By Katie Jackson
May 23, 2019
Credit: Courtesy of Tourism and Events Queensland

For non-diving travelers who want to see all the treasures the Great Barrier Reef has to offer, Uber is making dreams come true. The company, in partnership with Queensland, Australia, is now servicing the world’s largest coral reef system via submersible.

For four weeks, travelers can now use their Uber app to hail a scUber, the world’s first ridesharing submarine. “Barry” is a Stingray SR-500-1 that Uber is borrowing, along with its crew, from Aquatica Submarines.

Credit: Courtesy of Tourism and Events Queensland

In addition to the driver, who will be rated like any other Uber driver, Barry seats two passengers. The one-hour round-trip ride will begin in select Queensland cities. All riders have to do is input their destination address as the Great Barrier Reef. Then, an Uber operator will call to confirm that they didn’t order the unusual ride by mistake. (The call is also essential because Uber needs to know the riders’ weights.) The fare – $2,060 USD for two people – includes transport by helicopter to Barry’s exact departure point.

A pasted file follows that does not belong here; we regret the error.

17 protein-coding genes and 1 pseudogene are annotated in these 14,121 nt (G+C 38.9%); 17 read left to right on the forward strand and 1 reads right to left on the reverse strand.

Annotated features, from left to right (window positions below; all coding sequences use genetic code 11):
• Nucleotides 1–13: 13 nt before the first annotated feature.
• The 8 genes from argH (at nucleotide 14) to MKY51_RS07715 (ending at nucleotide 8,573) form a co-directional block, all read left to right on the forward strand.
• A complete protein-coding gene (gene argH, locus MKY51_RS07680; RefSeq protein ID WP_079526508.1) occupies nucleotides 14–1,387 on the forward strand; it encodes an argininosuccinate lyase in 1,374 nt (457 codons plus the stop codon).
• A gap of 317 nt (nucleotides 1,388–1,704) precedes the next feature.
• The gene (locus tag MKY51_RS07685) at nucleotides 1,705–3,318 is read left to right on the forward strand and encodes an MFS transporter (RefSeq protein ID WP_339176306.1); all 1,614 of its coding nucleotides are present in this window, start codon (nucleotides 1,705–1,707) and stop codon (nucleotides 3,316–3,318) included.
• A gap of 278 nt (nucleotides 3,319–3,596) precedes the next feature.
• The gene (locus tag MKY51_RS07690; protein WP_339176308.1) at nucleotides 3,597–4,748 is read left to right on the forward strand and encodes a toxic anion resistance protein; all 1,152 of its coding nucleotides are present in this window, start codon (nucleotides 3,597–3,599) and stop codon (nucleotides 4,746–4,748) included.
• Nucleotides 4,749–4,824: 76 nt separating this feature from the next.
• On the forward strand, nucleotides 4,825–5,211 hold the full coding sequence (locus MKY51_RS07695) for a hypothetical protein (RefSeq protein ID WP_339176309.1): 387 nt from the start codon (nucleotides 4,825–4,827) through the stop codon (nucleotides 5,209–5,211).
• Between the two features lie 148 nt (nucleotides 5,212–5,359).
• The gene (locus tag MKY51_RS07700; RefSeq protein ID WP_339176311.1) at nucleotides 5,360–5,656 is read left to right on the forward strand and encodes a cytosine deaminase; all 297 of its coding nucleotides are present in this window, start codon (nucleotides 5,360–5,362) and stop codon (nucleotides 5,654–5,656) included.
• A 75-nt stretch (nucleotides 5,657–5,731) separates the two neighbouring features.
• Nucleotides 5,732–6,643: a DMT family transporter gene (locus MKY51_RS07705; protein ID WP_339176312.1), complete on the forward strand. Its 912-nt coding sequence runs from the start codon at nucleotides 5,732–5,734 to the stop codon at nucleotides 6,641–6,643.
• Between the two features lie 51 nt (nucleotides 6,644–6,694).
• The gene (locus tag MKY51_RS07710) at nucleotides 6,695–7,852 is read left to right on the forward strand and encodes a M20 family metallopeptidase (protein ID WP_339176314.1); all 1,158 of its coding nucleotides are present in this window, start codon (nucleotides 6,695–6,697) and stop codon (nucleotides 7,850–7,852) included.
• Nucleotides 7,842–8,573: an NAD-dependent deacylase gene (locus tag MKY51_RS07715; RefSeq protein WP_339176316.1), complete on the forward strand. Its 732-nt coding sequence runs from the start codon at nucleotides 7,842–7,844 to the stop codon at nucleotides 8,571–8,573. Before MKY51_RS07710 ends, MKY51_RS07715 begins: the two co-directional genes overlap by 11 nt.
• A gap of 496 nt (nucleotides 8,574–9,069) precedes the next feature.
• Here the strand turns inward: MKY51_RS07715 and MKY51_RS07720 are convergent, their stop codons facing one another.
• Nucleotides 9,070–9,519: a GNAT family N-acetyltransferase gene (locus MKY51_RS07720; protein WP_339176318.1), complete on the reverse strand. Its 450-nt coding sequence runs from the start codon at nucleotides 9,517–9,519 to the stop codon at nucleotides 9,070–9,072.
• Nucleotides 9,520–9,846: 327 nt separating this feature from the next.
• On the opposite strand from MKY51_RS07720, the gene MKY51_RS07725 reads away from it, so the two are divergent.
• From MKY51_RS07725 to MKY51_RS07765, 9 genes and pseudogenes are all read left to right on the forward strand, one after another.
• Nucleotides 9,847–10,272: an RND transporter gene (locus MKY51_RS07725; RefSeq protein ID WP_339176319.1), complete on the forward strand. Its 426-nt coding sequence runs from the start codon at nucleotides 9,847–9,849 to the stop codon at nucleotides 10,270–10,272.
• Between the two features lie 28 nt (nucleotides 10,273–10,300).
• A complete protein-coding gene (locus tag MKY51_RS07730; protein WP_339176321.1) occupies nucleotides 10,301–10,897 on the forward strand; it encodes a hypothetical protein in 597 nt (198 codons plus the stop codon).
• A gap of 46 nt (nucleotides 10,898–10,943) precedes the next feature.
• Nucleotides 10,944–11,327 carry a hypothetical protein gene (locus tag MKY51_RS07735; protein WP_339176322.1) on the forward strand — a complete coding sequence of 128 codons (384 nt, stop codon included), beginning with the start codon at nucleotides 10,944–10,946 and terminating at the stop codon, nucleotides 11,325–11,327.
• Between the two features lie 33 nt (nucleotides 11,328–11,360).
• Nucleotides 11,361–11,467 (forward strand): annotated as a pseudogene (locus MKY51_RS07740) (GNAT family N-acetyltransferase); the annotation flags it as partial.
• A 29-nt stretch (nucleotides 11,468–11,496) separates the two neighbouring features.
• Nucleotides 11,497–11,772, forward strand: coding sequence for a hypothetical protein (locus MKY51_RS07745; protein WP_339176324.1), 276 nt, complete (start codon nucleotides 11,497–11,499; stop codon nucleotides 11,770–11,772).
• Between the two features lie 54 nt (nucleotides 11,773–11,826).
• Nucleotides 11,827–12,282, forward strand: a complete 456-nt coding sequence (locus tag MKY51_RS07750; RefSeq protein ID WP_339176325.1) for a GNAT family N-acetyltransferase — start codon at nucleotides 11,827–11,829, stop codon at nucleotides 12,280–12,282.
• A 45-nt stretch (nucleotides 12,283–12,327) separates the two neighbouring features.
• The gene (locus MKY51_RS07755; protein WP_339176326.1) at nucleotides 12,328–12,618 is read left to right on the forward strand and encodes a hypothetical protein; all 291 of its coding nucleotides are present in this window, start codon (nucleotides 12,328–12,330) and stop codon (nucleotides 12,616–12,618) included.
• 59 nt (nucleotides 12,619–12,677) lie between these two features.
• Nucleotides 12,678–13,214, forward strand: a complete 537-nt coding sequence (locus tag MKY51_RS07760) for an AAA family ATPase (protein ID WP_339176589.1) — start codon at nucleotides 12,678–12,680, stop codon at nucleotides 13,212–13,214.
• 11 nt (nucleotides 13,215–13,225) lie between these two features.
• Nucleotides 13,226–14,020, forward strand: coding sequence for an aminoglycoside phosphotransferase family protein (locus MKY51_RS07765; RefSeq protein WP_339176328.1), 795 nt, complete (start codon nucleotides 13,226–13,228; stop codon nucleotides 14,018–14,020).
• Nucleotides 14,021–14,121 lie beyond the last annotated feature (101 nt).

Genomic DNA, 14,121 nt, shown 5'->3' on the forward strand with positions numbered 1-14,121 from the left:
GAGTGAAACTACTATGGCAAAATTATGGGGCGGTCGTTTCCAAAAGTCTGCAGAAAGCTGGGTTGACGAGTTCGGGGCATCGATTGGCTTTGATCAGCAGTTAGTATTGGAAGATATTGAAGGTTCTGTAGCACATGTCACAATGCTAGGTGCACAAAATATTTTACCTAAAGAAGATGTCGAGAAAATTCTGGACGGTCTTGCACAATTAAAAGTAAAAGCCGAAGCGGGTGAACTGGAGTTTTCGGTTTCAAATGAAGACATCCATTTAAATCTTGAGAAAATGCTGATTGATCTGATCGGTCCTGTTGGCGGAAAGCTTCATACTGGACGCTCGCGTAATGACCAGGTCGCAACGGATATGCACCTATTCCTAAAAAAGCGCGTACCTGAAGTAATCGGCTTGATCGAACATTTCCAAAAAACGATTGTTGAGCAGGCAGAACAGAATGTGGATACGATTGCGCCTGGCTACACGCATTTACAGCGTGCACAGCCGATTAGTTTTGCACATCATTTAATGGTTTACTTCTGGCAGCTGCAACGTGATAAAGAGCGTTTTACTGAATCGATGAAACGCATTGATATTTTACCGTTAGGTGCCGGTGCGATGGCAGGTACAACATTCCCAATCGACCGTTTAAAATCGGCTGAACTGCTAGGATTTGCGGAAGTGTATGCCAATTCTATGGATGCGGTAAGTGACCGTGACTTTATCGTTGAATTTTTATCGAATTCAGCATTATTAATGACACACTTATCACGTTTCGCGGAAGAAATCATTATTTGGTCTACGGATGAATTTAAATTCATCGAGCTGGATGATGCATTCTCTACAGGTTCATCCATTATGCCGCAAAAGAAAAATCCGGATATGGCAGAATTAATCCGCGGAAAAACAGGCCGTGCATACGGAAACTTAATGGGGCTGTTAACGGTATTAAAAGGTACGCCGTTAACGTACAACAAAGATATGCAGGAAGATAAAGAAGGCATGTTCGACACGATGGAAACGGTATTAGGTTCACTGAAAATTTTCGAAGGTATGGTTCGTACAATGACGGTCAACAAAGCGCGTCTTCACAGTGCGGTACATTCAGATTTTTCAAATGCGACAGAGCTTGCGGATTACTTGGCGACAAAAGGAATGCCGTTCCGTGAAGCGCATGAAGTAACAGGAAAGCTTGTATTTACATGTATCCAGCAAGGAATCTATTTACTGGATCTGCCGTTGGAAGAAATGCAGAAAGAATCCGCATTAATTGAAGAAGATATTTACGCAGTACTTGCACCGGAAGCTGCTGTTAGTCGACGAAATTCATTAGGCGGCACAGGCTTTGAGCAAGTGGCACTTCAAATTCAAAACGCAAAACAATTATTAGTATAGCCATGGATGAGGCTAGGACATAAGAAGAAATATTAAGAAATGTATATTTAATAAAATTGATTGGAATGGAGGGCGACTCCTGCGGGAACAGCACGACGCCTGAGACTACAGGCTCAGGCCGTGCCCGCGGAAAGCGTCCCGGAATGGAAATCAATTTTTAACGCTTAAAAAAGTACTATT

Credit: Courtesy of Tourism and Events Queensland

The best part might be that Uber will match every fare with a donation to Citizens of the Great Barrier Reef. The Cairns-based conservation group works to protect the reef which is larger than Italy and roughly half the size of Texas. In fact, the reef is so big it can be seen from space. Unfortunately, despite its size, it’s particularly vulnerable. Threats include climate change, coral bleaching and overtourism. Currently, it attracts more than 2 million annual visitors, and according to the Great Barrier Reef Marine Park Authority, it has created 70,000 jobs.

Queensland Tourism and Events says scUber has limited availability and will only be available through June 18.

After that, who knows where Uber will go next? After all, the world has six more natural wonders. Soon, travelers could be using the app to hail a donkey to carry them down to the bottom of the Grand Canyon or a team of sherpas to help them reach the summit of Mount Everest.